Friday, December 10, 2010

Quote of the Day

Don't miss Andrew Rotherham's latest piece in Time Magazine regarding school funding's "lack of attention to productivity, i.e., thinking about outputs (student learning) in relation to inputs (spending). In education circles, productivity is a four-letter word. Cost and benefits? Never heard of 'em!"
In 1970 America spent about $228 billion in today's dollars on public schools. In 2007 that figure was $583 billion. True, some of the increase can be traced back to growing enrollments, better programs, and improved services for special-education and other students, but much of the increase is just a lot of spending without a lot to show for it. And given all the various pressures on state budgets (including our aging population, health care costs and the substantial obligations states and school districts owe for pensions and benefits), the golden age of school spending is likely coming to an end.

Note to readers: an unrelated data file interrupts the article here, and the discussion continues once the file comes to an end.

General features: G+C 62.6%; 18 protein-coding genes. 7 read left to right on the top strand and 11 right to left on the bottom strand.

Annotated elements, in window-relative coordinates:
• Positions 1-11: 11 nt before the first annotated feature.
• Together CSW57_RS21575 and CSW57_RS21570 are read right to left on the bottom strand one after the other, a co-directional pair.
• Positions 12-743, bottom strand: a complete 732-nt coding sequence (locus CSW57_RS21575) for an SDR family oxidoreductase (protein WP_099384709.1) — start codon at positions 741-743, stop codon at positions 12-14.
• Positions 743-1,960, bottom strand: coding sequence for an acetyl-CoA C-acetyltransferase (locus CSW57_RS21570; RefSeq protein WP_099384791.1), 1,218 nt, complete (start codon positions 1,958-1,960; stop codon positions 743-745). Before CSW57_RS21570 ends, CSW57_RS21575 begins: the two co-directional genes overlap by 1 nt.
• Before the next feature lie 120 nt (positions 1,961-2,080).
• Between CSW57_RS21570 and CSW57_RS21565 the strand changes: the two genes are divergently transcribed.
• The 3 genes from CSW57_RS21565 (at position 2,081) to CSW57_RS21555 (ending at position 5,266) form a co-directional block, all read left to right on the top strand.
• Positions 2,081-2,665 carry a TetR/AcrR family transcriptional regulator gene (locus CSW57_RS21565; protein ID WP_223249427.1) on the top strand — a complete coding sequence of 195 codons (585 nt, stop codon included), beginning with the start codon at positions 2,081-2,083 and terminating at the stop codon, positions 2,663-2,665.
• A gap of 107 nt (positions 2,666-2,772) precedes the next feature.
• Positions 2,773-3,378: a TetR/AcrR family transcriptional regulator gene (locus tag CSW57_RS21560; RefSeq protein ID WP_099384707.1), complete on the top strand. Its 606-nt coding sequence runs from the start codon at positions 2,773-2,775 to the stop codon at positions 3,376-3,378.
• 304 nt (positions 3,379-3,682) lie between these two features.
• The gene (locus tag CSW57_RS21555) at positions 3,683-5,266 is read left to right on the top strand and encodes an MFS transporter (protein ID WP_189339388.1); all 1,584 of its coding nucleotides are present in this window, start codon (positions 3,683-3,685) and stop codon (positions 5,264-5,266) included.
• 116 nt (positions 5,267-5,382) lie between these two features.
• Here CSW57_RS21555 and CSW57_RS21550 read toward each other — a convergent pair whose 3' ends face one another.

1 comment:

kallikak said...

"True, some of the increase can be traced back to growing enrollments, better programs, and improved services for special-education and other students, but much of the increase is just a lot of spending without a lot to show for it."

Maybe a little more than "some", Andy.

A few observations from a product of public education in the '50s and '60s:

1) The U.S. population has grown by 100 million people since 1970.

2) Special Ed--which essentially did not exist before 1970--has exploded into a very expensive cottage industry (especially in NJ!).

3) Activist legislatures have voted numerous unfunded mandates upon local school districts.

4) Teachers are now paid more than semi-skilled blue-collar workers.

5) The economic/social divide between rich and poor has widened dramatically.

Does public education represent the "value proposition" it did in 1967 (when I walked out the door)?

Not to my eyes. But I'm not seeing much from the so-called "reformers" that suggests better days ahead.